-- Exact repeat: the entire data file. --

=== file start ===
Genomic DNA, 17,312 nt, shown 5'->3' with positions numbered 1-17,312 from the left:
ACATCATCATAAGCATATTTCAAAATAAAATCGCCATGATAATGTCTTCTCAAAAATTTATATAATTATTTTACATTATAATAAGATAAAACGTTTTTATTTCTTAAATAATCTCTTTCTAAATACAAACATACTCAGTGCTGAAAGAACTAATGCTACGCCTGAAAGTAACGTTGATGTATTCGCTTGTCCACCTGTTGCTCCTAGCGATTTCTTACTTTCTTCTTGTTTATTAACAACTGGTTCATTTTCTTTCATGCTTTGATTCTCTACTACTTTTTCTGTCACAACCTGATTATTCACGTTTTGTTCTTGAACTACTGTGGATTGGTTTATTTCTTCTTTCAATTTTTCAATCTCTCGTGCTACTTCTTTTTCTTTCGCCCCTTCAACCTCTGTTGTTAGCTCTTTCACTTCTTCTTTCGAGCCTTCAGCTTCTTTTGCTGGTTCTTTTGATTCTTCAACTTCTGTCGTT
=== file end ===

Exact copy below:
Genomic DNA, 17,312 nt, shown 5'->3' with positions numbered 1-17,312 from the left:
ACATCATCATAAGCATATTTCAAAATAAAATCGCCATGATAATGTCTTCTCAAAAATTTATATAATTATTTTACATTATAATAAGATAAAACGTTTTTATTTCTTAAATAATCTCTTTCTAAATACAAACATACTCAGTGCTGAAAGAACTAATGCTACGCCTGAAAGTAACGTTGATGTATTCGCTTGTCCACCTGTTGCTCCTAGCGATTTCTTACTTTCTTCTTGTTTATTAACAACTGGTTCATTTTCTTTCATGCTTTGATTCTCTACTACTTTTTCTGTCACAACCTGATTATTCACGTTTTGTTCTTGAACTACTGTGGATTGGTTTATTTCTTCTTTCAATTTTTCAATCTCTCGTGCTACTTCTTTTTCTTTCGCCCCTTCAACCTCTGTTGTTAGCTCTTTCACTTCTTCTTTCGAGCCTTCAGCTTCTTTTGCTGGTTCTTTTGATTCTTCAACTTCTGTCGTT